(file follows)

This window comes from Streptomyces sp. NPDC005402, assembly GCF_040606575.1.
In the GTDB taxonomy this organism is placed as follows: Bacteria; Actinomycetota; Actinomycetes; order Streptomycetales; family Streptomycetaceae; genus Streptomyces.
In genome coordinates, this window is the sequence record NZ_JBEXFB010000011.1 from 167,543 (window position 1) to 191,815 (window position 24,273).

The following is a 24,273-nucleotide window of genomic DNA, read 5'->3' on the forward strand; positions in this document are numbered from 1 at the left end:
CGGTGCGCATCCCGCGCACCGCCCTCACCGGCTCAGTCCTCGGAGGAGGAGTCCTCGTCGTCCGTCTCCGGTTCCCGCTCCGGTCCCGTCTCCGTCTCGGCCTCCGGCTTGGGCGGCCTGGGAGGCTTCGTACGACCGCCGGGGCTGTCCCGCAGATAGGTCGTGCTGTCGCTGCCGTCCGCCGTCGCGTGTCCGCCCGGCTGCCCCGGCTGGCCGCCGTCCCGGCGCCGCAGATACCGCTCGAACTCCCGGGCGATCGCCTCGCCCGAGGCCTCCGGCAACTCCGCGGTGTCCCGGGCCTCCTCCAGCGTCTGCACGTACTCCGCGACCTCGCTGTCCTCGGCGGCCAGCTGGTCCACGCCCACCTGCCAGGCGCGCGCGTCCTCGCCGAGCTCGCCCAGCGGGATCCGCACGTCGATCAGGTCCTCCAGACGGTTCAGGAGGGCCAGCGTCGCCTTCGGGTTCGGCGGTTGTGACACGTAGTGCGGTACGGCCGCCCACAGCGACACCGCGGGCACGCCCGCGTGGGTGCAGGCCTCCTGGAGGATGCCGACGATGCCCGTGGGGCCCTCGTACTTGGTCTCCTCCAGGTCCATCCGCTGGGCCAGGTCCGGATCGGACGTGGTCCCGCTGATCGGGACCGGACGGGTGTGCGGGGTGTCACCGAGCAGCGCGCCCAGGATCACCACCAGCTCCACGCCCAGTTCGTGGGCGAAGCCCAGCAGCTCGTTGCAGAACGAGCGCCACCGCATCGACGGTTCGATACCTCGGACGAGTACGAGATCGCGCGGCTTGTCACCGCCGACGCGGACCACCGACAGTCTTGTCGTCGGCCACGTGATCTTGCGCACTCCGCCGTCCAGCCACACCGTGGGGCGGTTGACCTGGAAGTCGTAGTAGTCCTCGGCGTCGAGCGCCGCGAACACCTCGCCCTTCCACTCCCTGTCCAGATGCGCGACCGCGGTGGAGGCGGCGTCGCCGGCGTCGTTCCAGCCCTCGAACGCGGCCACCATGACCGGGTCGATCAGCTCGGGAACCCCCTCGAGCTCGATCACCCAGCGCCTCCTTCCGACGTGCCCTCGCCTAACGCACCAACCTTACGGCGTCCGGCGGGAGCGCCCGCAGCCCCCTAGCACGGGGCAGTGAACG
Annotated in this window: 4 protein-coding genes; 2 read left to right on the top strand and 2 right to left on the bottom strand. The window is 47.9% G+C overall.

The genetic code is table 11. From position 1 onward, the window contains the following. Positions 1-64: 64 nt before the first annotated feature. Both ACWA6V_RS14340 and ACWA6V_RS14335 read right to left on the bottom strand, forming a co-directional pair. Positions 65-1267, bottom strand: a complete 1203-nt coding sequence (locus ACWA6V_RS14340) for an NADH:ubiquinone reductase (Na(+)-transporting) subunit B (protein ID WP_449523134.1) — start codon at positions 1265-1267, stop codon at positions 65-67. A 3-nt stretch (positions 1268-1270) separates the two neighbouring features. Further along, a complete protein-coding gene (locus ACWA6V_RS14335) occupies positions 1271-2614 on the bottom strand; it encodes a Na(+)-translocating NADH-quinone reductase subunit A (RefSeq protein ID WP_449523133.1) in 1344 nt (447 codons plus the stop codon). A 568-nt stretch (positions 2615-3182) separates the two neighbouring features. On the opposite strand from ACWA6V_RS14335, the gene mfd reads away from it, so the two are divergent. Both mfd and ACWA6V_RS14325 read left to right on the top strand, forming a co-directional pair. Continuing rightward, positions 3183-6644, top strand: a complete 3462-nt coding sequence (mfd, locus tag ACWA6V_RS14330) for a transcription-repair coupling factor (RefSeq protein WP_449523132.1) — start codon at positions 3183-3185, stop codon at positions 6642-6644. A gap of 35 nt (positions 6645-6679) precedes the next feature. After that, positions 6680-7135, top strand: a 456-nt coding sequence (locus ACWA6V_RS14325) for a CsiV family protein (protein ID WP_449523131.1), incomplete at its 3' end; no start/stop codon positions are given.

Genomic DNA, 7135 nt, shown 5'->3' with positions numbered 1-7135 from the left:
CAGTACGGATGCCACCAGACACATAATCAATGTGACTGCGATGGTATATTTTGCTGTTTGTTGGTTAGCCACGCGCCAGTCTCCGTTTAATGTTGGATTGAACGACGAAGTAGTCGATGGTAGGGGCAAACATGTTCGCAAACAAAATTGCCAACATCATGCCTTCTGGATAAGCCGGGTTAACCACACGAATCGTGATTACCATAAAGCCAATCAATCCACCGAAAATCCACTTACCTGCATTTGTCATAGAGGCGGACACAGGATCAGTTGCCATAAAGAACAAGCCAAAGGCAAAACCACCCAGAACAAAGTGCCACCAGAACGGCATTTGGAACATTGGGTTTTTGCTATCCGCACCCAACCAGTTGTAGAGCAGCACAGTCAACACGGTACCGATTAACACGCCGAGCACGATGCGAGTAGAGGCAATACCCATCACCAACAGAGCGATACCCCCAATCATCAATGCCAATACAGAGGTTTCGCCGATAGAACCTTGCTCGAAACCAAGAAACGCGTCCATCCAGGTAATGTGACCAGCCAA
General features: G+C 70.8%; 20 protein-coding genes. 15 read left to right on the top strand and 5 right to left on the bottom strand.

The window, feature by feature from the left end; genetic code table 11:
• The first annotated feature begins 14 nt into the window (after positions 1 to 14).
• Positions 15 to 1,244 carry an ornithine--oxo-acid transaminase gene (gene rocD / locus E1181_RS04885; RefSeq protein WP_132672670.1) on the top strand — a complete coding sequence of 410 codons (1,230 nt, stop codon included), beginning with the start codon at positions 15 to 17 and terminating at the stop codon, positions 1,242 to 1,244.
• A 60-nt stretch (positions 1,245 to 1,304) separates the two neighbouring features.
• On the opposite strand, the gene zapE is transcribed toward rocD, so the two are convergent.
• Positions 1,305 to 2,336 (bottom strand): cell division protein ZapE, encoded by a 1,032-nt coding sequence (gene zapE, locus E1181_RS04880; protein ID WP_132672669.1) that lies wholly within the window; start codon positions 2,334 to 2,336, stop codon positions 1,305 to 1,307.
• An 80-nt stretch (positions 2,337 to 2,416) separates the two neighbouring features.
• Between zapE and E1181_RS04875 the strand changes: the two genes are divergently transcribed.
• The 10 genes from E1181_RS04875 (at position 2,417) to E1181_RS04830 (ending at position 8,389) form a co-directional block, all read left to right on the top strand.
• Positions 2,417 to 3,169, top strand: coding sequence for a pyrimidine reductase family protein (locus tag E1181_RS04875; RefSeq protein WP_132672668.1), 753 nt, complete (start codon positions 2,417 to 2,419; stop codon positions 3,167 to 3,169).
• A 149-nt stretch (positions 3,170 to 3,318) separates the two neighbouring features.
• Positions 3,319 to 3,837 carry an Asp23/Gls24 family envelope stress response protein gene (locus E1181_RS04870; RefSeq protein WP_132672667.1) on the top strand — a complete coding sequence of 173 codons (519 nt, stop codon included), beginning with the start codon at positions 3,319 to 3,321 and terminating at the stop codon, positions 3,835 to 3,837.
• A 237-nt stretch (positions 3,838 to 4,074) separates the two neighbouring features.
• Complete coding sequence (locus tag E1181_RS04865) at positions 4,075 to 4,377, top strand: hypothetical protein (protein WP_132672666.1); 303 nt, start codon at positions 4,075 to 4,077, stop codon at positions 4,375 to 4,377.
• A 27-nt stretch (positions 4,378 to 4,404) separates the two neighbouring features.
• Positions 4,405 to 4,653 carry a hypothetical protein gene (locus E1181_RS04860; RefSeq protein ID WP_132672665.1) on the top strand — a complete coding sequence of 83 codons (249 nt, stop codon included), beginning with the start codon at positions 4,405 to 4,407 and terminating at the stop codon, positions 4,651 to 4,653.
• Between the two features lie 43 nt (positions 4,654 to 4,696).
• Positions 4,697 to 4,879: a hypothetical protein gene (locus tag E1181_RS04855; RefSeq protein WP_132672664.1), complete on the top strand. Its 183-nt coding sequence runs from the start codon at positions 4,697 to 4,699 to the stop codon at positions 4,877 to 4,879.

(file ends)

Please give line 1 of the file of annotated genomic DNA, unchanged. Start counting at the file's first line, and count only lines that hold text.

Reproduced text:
This window comes from Streptomyces sp. NPDC005402, assembly GCF_040606575.1.